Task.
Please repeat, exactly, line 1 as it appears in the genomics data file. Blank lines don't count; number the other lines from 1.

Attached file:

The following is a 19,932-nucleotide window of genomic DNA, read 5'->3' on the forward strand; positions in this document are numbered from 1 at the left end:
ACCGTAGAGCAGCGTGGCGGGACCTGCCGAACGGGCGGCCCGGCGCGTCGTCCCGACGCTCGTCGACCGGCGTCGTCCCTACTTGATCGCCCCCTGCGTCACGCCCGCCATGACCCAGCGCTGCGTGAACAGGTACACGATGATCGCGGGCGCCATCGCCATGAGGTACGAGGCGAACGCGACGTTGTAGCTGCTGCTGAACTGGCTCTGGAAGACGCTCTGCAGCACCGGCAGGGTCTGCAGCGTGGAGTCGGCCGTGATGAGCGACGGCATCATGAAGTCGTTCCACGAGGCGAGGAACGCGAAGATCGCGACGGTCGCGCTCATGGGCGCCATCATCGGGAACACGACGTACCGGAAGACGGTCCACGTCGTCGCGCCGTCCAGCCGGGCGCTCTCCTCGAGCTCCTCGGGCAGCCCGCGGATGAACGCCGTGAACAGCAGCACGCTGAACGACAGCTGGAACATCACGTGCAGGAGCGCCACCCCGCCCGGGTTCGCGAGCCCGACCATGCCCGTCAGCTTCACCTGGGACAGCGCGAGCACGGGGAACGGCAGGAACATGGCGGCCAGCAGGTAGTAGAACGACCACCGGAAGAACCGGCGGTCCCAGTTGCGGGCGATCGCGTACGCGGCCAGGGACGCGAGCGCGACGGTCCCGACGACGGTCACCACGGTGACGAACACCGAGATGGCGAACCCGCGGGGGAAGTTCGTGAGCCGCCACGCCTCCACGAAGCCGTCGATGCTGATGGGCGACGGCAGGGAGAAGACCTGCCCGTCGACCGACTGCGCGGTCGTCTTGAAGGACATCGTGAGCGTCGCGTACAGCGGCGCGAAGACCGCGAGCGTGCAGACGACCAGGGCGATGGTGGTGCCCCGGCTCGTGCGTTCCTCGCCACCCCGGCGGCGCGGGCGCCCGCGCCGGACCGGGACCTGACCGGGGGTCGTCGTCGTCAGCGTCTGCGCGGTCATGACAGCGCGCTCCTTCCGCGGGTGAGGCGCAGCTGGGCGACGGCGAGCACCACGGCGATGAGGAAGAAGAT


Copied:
The following is a 19,932-nucleotide window of genomic DNA, read 5'->3' on the forward strand; positions in this document are numbered from 1 at the left end: